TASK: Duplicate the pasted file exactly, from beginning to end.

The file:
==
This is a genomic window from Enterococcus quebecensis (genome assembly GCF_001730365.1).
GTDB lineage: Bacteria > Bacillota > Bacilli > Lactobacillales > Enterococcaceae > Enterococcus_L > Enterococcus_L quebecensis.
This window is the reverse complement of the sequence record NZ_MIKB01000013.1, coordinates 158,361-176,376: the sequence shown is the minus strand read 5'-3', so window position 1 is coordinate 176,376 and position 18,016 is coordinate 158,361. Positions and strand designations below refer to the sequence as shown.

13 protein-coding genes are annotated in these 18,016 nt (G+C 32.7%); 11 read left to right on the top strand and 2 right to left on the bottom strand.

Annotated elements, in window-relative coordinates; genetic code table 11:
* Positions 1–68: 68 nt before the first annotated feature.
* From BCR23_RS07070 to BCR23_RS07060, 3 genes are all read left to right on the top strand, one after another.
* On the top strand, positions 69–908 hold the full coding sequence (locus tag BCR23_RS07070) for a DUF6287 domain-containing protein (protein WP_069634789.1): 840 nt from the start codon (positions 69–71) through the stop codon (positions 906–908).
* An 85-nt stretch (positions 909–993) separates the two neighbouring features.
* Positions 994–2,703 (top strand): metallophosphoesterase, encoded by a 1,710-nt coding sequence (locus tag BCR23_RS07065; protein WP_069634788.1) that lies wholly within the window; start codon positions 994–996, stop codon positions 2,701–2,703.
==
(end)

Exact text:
This is a genomic window from Enterococcus quebecensis (genome assembly GCF_001730365.1).
GTDB lineage: Bacteria > Bacillota > Bacilli > Lactobacillales > Enterococcaceae > Enterococcus_L > Enterococcus_L quebecensis.
This window is the reverse complement of the sequence record NZ_MIKB01000013.1, coordinates 158,361-176,376: the sequence shown is the minus strand read 5'-3', so window position 1 is coordinate 176,376 and position 18,016 is coordinate 158,361. Positions and strand designations below refer to the sequence as shown.

13 protein-coding genes are annotated in these 18,016 nt (G+C 32.7%); 11 read left to right on the top strand and 2 right to left on the bottom strand.

Annotated elements, in window-relative coordinates; genetic code table 11:
* Positions 1–68: 68 nt before the first annotated feature.
* From BCR23_RS07070 to BCR23_RS07060, 3 genes are all read left to right on the top strand, one after another.
* On the top strand, positions 69–908 hold the full coding sequence (locus tag BCR23_RS07070) for a DUF6287 domain-containing protein (protein WP_069634789.1): 840 nt from the start codon (positions 69–71) through the stop codon (positions 906–908).
* An 85-nt stretch (positions 909–993) separates the two neighbouring features.
* Positions 994–2,703 (top strand): metallophosphoesterase, encoded by a 1,710-nt coding sequence (locus tag BCR23_RS07065; protein WP_069634788.1) that lies wholly within the window; start codon positions 994–996, stop codon positions 2,701–2,703.